Published: 16/09/2004, Volume II4, No. 5923 Page 18

When the EU public was surveyed on attitudes towards its healthcare systems it revealed how elusive 'successful' reform could be, says Anthony Harrison

Impatient for Change European attitudes to healthcare reform Various authors Publisher: Stockholm Network. ISBN 1954766300.£12

This elegantly written booklet reports the results of an international survey of people's attitudes towards their health systems, covering the UK, the Czech Republic, France Germany, Italy, Netherlands, Spain and Sweden.

Each survey report is accompanied by a brief but incisive review of healthcare policy in each of these countries.

Of all the countries surveyed, France is the most satisfied with what is has now - perhaps not surprisingly in view of its selection as the world's bestperforming health system in a recent World Health Organisation report. The French give their system top overall marks - 6.9 out of 10 - and most believe it is better than health systems in other countries.Most also believe that their system performs well against the main criteria of access, convenience, information, choice of doctor and the availability of the latest medicines and technology.

But a substantial majority consider their system needs reform and will get worse in its absence. Jam today, but not tomorrow.

At the other end of the scale in terms of overall marks is Germany, which scores itself at 5.1.Only 4 per cent of those surveyed believe its system will get better in the future in the absence of reform.Nine in 10 believe reform is necessary.Yet Germany is the highest spender of the countries included in the survey and, despite being relatively pessimistic overall, its citizens rate its current performance relatively highly against the specific criteria above.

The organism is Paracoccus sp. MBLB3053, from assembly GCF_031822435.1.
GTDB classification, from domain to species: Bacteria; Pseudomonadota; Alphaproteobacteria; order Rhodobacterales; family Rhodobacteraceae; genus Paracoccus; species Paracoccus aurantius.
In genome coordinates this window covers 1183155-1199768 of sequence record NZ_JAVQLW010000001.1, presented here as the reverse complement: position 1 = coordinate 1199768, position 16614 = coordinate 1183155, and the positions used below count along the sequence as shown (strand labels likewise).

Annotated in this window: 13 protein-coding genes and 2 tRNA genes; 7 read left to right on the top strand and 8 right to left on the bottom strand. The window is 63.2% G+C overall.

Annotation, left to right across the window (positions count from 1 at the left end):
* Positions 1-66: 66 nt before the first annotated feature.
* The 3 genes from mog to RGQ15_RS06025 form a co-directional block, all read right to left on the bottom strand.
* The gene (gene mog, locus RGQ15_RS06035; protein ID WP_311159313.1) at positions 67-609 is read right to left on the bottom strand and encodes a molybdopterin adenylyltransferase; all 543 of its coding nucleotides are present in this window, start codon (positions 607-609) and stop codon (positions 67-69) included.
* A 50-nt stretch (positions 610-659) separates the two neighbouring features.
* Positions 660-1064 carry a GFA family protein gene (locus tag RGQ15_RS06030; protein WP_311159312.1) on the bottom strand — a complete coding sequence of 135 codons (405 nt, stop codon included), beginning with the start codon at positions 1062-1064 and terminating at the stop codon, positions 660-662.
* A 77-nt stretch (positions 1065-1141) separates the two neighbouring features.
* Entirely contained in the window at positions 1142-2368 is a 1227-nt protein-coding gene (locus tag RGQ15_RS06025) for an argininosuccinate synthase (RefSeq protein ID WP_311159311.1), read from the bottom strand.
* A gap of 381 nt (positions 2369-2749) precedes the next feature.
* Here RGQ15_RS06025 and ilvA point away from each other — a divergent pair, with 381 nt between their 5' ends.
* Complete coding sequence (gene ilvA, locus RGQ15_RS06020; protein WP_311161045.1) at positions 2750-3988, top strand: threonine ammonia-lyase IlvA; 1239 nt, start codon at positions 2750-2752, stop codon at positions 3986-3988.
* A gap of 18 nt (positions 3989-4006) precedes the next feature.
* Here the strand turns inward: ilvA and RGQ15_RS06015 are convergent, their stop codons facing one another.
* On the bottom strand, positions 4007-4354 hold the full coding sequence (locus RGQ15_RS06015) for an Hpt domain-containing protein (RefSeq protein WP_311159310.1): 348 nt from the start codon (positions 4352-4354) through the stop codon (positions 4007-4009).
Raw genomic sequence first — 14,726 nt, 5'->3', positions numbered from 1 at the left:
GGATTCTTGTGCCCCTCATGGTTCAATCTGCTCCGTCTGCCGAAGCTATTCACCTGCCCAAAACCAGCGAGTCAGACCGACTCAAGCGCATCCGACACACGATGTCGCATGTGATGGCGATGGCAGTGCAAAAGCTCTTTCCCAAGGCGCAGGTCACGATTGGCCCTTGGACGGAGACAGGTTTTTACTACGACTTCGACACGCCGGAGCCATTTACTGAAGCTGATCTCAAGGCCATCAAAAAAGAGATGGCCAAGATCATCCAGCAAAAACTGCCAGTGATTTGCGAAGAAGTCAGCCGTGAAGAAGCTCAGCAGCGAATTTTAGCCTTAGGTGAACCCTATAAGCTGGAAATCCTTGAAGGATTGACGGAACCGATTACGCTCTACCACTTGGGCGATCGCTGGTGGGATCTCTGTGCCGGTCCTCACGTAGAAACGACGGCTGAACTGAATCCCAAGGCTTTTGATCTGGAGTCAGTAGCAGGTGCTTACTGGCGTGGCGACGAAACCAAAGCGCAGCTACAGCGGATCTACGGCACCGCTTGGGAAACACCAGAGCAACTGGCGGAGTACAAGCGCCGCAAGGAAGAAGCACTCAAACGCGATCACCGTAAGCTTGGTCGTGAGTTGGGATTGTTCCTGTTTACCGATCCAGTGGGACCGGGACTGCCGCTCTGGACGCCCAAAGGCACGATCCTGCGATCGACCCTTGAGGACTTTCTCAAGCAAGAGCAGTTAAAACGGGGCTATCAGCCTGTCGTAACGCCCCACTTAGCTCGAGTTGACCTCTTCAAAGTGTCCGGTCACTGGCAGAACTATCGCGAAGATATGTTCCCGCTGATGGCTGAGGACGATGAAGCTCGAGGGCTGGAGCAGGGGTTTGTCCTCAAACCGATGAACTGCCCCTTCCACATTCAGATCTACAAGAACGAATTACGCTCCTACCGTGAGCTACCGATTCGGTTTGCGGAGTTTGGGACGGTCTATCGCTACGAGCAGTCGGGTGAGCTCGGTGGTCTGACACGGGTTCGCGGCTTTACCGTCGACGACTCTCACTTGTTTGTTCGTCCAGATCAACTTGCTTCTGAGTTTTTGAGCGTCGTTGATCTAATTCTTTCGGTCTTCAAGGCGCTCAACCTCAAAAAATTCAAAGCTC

Spain on the other hand, relatively low down in the spending league, awards itself 6.7 - the third-highest - and displays a relatively low concern about the need for reform, despite a relatively low rating of its system (only the Netherlands is less keen on reform- perhaps because it has already had its fill).

The UK, a low spender at the time of the survey, has the misfortune to combine a poor view of the current performance of its system with a poor view of its prospects and its rating against other countries.

Even so, its citizens award the NHS 5.9 marks out of 10, the fourth-highest rating.

The survey respondents agree on some things. The vast majority in all countries believe that giving users more health information will lead to improvements.Most believe that health professionals are the best source of it. But even though most believe reform is necessary, few place much trust in their politicians.

What do findings like these mean? One implication is that those who argue that adopting the 'European' system would be the cure for the ills of the NHS are mistaken. As one contributor, Helen Disney, points out, there is no 'European' system, only a series of national systems.

True, a distinction can be made between systems financed out of general taxation and those based on insurance schemes. But of the four countries most satisfied with their current level of spending two come from each camp. The four that most support the need for further reform and the (different) four most pessimistic about the future also divide evenly between the two camps.

But equally the survey provides only limited comfort for those who believe big spending increases for the NHS will convince its users that its performance is good enough.

Take waiting as an example.

The government, at least in England, has targeted reductions in waiting times for the past seven years. The recently published NHS improvement plan suggests that waiting will soon be an issue of the past. The data here suggests otherwise.

Higher spenders such as France and Germany score well on waiting times. But the Netherlands and Sweden, both also high spenders, judge themselves to be poor performers in this respect.

Waiting in the UK will only be over when people judge it is, not when government claims it is.

More generally, the notion of a 'solution' to the problems of the NHS is an illusion.As the UK spending level comes closer to the European average or beyond, so will the nirvana of a 'good enough' system move tantalising ahead of it. Enough will turn out never to be enough.

Anthony Harrison is a senior fellow at the King's Fund.